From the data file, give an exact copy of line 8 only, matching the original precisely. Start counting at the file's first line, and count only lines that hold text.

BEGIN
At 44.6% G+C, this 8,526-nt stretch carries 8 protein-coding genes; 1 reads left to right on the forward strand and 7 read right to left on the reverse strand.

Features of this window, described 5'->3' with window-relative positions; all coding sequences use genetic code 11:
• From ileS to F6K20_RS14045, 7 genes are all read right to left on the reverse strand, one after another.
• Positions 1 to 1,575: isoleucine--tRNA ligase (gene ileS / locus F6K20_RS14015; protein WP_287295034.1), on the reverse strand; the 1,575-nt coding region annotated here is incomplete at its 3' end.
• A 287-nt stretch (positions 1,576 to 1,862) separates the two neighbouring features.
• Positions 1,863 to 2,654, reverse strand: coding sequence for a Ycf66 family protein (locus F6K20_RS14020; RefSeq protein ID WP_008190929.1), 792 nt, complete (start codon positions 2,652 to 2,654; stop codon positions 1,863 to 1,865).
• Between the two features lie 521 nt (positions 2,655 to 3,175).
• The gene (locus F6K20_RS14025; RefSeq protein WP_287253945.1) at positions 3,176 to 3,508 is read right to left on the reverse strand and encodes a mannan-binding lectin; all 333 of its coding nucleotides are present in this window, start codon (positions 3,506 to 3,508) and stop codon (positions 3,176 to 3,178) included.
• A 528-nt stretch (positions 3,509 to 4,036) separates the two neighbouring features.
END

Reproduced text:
• The gene (locus F6K20_RS14025; RefSeq protein WP_287253945.1) at positions 3,176 to 3,508 is read right to left on the reverse strand and encodes a mannan-binding lectin; all 333 of its coding nucleotides are present in this window, start codon (positions 3,506 to 3,508) and stop codon (positions 3,176 to 3,178) included.